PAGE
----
Toxic Gases Pose Worries at Site of New High School


With construction of Los Angeles' newest high school nearly half done, school officials on Thursday disclosed that a new investigation of potentially explosive and toxic chemicals is required to ensure the safety of students and employees.

Environmental studies done during planning for the Belmont Learning Complex failed to detect problems with methane gas and other contaminants such as cancer-causing benzene at the former oil field where the school is now rising, officials said.

The new investigation and remedial work could extend construction time by several months and add millions of dollars to what has already become the most expensive high school in history, the district's environmental consultant said. So far, its cost is estimated at $200 million.

Construction has already been interrupted by the contractor's decision to wait for further testing before laying the concrete floor of a partially completed building of classrooms, said Angelo Bellomo, vice president of Environmental Strategies Corp.

The fear is that the concrete could block the escape of methane gas, causing it to accumulate in pockets that could ignite.

District Chief Administrative Officer David Koch conveyed Bellomo's recommendation for further study to the Board of Education in a letter Thursday.

Although the letter conceded that the high school would not open as scheduled in July 2000, it did not speculate on the length or the cost of the delay.

Board member David Tokofsky said he welcomed the heightened focus on student safety, which he believes had been brushed aside by "the expediency of the big project moving as fast as it possibly could."

Tokofsky said he and board member Julie Korenstein had raised questions about the dangers of construction in an oil field, but were ignored by district officials.

"Repeatedly there were analogies drawn to the Farmers Market explosion where the sidewalks caught on fire, just a year or two prior to the start of Belmont," Tokofsky said.

The 5,000-student facility is urgently needed to relieve crowding in one of the district's most heavily populated areas, just west of downtown. Once it opens, the current Belmont High, a few blocks to the west, will become a junior high school.

The developer is now exploring how the environmental work will disrupt its construction schedule.

"Right now it looks as if we can continue building the project and just modify our sequence of construction," said Ken Reizes of Kajima Urban Development.

Bellomo's assessment of the hazards at Belmont echoes a warning issued last month by the California Department of Toxic Substances Control. After reviewing partial records of the project, the state agency found that the potential hazards of building atop a turn-of-the-century oil field were not adequately studied before the start of construction on the 39-acre site.

The state review was prompted by Assemblyman Scott Wildman (D-Burbank), who has criticized the district's planning of the Belmont project and review of chemical hazards.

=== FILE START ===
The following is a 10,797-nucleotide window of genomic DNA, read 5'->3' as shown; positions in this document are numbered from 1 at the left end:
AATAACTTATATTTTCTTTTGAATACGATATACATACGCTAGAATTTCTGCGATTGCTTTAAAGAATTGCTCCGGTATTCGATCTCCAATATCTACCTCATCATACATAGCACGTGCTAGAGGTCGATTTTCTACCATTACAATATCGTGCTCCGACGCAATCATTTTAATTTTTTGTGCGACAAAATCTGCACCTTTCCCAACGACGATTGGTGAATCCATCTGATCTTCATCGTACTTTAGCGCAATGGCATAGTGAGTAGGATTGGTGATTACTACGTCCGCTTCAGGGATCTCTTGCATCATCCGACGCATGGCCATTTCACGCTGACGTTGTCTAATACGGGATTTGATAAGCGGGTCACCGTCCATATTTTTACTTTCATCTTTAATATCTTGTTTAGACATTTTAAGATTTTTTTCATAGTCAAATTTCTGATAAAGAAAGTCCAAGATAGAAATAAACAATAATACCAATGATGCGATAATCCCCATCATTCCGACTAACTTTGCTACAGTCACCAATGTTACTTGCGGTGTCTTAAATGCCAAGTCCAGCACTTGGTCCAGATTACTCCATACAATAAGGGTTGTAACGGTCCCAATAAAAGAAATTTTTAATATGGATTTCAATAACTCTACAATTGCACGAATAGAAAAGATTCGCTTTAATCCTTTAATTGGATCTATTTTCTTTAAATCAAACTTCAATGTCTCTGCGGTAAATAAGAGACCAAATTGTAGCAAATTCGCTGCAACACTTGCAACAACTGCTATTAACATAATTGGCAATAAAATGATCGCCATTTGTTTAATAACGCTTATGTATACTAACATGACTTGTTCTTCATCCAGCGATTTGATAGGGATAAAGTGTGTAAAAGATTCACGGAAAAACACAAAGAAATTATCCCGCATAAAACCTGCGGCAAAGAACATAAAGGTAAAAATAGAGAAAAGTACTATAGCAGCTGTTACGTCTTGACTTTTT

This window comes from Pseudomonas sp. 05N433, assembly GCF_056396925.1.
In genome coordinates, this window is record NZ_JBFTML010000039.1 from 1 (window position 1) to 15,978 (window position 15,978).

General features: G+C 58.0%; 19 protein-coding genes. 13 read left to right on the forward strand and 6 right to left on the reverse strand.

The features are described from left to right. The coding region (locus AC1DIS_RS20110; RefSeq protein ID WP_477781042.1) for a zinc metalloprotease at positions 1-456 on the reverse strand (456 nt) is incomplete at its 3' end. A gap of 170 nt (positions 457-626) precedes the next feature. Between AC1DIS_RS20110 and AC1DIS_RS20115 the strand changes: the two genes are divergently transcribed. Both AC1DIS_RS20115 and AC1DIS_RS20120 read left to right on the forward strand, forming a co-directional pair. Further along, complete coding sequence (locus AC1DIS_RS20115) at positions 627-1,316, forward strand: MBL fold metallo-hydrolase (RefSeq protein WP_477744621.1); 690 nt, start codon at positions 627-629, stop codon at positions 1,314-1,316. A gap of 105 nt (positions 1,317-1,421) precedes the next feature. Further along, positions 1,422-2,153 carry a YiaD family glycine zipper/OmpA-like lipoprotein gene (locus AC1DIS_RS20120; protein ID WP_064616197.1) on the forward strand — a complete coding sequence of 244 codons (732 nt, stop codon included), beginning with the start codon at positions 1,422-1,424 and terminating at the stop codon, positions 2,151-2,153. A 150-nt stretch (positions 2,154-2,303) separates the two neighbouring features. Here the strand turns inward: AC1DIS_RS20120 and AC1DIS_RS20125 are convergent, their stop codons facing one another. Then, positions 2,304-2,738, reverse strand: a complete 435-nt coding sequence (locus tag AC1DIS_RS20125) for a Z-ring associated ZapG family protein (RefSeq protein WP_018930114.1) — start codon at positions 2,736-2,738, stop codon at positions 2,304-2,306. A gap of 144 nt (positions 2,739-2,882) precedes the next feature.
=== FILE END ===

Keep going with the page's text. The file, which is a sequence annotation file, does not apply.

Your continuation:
Acknowledging past lapses in environmental screening, district officials have agreed to let state inspectors take the lead in certifying the safety of sites for new schools.

Bellomo said the new Belmont inquiry began independently of state review after the construction firm detected methane "hot spots" this fall. Monitors detected methane "in places where we didn't expect to find it and concentrations we never expected to find."

A review of all available district documents revealed serious gaps in what was known about chemical hazards, Bellomo said.

An 11-acre portion of property initially purchased for a junior high school was extensively investigated with soil borings and vapor probes, Bellomo said.

But the addition of 28 acres, purchased when the district decided to build a high school, received less thorough scrutiny.

Three former oil wells were never located before construction began, Bellomo said. Another problem was the discovery of petroleum products floating on ground water near the surface below one of the buildings now under construction.

The source of the methane could be the abandoned oil wells or a natural seep of gas from deep oil deposits, Bellomo said. But the source could also be nearer the surface from oil byproducts left by drilling crews.

Methane poses a double hazard. When mixed with oxygen, either underground or at the surface, it can catch fire or explode. It also can carry other toxic chemicals such as benzene.

The initial exploration will involve drilling numerous holes to varying depths to collect underground vapors and soil samples and to monitor underground water.

Construction crews will have to avoid the drilling sites, and the contractor may decide to postpone any new work that could trap underground gas.

Once the problem has been characterized, the remedial work could include redrilling abandoned wells to fill them with concrete, installing pumps to suck vapor from the soil, removing contaminated soil and building collection systems under buildings to divert methane safely to the surface.

Bellomo said he is confident that technical problems can be resolved, reducing potential environmental risk to a very low level.

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